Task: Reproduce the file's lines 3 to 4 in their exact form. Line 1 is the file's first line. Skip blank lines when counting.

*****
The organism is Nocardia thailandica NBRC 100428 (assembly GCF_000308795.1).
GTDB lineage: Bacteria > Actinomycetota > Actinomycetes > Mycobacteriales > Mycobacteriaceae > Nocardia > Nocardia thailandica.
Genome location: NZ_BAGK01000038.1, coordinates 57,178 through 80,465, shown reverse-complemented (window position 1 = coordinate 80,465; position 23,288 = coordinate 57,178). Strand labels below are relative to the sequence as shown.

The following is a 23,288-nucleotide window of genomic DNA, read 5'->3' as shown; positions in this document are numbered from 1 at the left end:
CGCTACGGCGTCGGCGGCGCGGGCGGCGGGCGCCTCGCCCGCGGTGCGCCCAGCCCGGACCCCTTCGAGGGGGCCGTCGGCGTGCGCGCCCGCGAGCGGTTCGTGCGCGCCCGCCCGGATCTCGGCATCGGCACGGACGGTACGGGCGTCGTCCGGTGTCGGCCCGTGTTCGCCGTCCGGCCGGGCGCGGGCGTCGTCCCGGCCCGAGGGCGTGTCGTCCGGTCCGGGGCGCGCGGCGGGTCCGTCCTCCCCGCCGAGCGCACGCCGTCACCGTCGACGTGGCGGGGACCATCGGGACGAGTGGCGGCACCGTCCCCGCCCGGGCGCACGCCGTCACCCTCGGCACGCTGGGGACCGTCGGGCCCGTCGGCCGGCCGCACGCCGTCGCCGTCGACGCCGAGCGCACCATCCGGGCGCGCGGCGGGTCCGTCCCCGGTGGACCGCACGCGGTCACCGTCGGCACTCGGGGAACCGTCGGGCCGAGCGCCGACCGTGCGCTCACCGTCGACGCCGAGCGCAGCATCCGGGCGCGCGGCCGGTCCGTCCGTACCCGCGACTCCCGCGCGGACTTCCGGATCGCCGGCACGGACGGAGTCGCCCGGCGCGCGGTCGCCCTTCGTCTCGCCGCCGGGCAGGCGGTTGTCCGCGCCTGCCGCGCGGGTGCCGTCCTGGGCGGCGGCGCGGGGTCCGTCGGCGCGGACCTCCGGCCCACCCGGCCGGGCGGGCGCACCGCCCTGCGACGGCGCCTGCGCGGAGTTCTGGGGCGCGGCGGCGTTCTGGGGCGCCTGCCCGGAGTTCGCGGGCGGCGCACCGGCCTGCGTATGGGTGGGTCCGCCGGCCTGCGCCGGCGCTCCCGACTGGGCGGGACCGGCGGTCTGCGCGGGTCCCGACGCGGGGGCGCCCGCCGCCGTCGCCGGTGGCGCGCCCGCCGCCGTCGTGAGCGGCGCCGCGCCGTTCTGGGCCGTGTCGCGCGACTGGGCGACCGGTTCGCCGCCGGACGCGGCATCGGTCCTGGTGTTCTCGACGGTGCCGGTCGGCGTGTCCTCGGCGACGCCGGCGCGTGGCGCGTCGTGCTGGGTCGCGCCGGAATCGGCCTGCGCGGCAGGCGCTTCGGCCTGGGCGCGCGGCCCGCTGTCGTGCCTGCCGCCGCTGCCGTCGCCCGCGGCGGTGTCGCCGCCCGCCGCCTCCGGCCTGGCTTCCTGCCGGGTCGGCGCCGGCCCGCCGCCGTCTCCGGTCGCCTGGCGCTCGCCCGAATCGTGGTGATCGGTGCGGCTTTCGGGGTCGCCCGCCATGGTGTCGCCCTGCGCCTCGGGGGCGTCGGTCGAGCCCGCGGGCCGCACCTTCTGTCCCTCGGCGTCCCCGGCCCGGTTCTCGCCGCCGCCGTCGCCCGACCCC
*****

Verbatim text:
Genome location: NZ_BAGK01000038.1, coordinates 57,178 through 80,465, shown reverse-complemented (window position 1 = coordinate 80,465; position 23,288 = coordinate 57,178). Strand labels below are relative to the sequence as shown.

The following is a 23,288-nucleotide window of genomic DNA, read 5'->3' as shown; positions in this document are numbered from 1 at the left end: